I went to rehab in August 2015 at The Recovery Ranch near Nashville, TN. It was incredible, but I wasn’t ready to get sober. I used drugs again the day I got out. I was in and out of treatment centers in the Nashville Area for months until finally, on January 27, 2016, I was arrested for heroin possession. My mom bailed me out within a few days, and some family friends took me to a consultation at Bradford in Memphis. They immediately recommended I go to their inpatient rehab in Warrior, AL. I was resistant, but had run out of drugs, resources, and money, so I finally went at the beginning of February. My sobriety date is February 9, 2016. I had no desire to get (or stay) sober, but I finally surrendered and decided to try the whole Twelve Step thing. I went to a sober living community in Birmingham, and am now an employee there. The Twelve Steps saved my life. I got a sponsor, worked the steps, and began sponsoring other women immediately. During early recovery, I got into a relationship with a man named Drew. On May 10, 2017, he relapsed and died from a heroin overdose. I cannot put into words how awful losing him has been, but because of the Twelve Steps and the people I’ve met in recovery, I did not have to get high over it.

Where I Am Now

I have found my calling: helping addicts. I am a senior at UAB in the Social Work Program, and I plan to get a master’s and start working at an inpatient treatment center. The first thing I thought about every morning for six years was, “What do I have that I can take?” And if I didn’t have anything, it was, “How can I get what I need to feel okay and make it through today?” Now, I wake up every day and ask God to give me an opportunity to help others.

Q: What are warning signs of drug use parents should look for?

  • Some signs are depression, anxiety, feelings of loneliness or hopelessness, and wanting to fit in. Warning signs of current drug use are irritability, asking for money, being nervous when confronted about spending, being nervous or defensive/angry when confronted about drug use, and refusal to take a drug screen.

Q: What are some misconceptions about teens who experiment with drugs?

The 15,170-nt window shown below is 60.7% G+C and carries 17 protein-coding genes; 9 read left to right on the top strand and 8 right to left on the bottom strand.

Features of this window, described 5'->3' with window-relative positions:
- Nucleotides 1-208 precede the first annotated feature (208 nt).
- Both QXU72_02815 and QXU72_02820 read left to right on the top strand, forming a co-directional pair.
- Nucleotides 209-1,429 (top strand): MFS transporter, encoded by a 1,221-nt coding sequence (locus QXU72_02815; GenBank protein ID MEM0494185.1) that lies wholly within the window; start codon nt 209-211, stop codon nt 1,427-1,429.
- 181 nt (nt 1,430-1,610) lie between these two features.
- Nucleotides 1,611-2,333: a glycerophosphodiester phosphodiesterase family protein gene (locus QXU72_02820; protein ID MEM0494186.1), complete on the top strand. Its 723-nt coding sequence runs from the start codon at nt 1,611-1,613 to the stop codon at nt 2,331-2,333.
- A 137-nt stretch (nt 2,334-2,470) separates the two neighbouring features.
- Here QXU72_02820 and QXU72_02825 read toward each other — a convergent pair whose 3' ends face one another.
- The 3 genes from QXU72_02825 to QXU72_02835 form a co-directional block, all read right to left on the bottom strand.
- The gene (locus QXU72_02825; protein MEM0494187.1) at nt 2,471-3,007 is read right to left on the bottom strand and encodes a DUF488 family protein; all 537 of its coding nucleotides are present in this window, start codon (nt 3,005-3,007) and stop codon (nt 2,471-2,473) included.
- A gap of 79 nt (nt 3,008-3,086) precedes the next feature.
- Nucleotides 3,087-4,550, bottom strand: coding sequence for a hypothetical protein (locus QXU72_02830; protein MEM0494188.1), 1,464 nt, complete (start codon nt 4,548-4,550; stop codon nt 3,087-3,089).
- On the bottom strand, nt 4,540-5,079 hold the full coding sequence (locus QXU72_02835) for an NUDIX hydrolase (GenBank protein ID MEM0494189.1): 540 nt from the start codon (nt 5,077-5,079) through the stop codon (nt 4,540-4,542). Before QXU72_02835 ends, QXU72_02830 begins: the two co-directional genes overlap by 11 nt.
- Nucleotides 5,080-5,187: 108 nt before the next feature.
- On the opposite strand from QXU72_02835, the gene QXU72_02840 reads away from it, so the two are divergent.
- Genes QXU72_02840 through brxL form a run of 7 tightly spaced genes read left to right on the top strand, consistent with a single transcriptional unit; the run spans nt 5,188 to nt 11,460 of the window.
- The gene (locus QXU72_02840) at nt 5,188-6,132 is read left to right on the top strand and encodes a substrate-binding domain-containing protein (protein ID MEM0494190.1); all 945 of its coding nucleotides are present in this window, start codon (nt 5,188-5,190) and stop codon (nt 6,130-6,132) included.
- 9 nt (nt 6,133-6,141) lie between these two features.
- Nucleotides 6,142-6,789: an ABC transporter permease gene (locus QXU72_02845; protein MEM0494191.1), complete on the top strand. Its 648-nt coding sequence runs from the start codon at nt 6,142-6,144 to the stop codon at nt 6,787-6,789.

• One misconception is that it’s too early to tell if someone is a drug addict during their teen years. It is not safe to brush aside drug addiction as “kids just being kids.” Another misconception about teens and drugs is that all teens start experimenting due to being in the wrong crowd or being peer pressured. When someone is an addict, changing their location or the people that surround them will not fix them.

Q:What should teens who are experiencing drug addiction do?

  • I hope they know they are not too young to get sober. I got sober at the age of 20, and I know people who have been sober for years starting at the age of 16. There are Twelve Step Programs and meetings all over the world. Anyone experiencing drug addiction is welcome to go to these meetings, and will be surrounded by people who understand what they’re going through. It is also important to address underlying causes of addiction, such as mental illness or difficulty coping with trauma.

Q: What piece of advice do you wish you could tell your younger self?

  • “You are not broken. There is a solution. Accept help.”

 

Anna Christian Alford was born and raised in Memphis, TN, but has found her home in Birmingham, AL. She is currently in the Social Work Program at The University of Alabama at Birmingham pursuing a career in the field of addiction recovery. She is in recovery from drug addiction, and has been since February 2016.